"Hate had no great literature: real fear and real hate have no words"

The slums may the highlight in the story but it's Roberts' criminal life that gives way to some of the most profound ideas in the book. Roberts is a junkie, an armed robber, a bully, a gangster and he is eloquent. His dark past often contrasts the close community and warmness of Indian society and its a contrast that gives us great insight into Roberts' mind. My guess would be that most readers wouldn't have much experience in jail or in criminal gangs, Roberts give you a window to that life. The life and death struggle with deplorable jail conditions, the seemingly perverse honour in organised criminal gangs and the paranoia of being a man on the run.

The book grabs you in these moments where you have Roberts, the hardened criminal, trying to save lives in a slum clinic or rescuing people from the grip of people traffickers. The conflict between his past, his present and future, his desire for forgiveness and love all comes together for to give you insights and revelations about a type a life you will (most likely) never lead.

"Every time we cage a man we close him in with hate"

The best parts of the book are when Roberts is faced with the differences in pursuing love and criminal activity and Bombay is the perfect setting due to its vast social differences living so close to each other. So when the book takes a trip into the Afgan war against Russia the book drags. The love interest story is paused, the loving environment that was present in Bombay is removed and you're left with the cold, harsh war. This section of the book could also be powerful but I found myself reading through it to get back to Bombay, to see Karla and the slums again. This is my one criticism of the book really, that is has a section that isn't as strong as the rest of the book. Not a bad criticism to have honestly.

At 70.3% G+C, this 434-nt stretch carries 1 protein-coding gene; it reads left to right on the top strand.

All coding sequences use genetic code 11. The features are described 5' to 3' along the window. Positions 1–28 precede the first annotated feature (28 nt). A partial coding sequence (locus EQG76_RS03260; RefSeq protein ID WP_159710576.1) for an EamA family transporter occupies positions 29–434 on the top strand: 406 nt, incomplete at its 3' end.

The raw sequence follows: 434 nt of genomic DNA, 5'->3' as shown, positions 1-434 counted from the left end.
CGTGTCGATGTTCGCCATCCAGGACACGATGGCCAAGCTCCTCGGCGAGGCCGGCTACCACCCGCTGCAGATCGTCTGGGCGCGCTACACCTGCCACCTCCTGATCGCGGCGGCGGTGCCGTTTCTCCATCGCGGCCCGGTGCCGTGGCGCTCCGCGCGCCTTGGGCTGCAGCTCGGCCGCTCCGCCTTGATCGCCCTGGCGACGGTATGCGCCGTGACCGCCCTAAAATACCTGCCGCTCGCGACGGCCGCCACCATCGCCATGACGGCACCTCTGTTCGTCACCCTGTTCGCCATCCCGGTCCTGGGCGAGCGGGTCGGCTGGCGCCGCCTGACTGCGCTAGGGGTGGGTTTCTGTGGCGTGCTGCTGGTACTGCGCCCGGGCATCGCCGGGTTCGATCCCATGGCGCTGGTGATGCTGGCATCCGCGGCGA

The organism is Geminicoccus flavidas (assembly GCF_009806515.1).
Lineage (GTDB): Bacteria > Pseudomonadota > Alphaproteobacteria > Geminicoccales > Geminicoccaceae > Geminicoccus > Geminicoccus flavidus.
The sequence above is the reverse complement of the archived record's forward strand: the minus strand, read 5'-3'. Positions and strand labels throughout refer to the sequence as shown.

I feel like I should mention Karla here too. She's an enigma for a long time. You never know if she's friend or foe, victim or persecutor and like all great characters when you do learn about her full circumstances you still don't know. She's the romantic interest that Roberts pursues through the novel...until he stops. That's what I like about this relationship, it's tortuous. Despite both of them opening to each other they never open fully and the subterfuge and lack of trust ultimately leads to them falling apart and not getting together in some sort of "happily ever after" ending. It becomes clear that these two people may love each other but they can't be together and it's nice to see a book come to a natural conclusion.

Side note: I have looked up if the Karla was real or not and it seems that in real life she may have been an addict who died of HIV. This doesn't happen in the books, Karla is a completely different person it seems but it is telling that I feel so saddened that this may be the case after reading this book. It's a testament to the writing on display here.

In conclusion:

Definitely one to put on the reading list. It's story will grip you, you will love its characters and you will be reeling and laughing through all the highs and lows. I'll put a link in here if I've convinced you to read it.

Imran Khan - 15/06/2014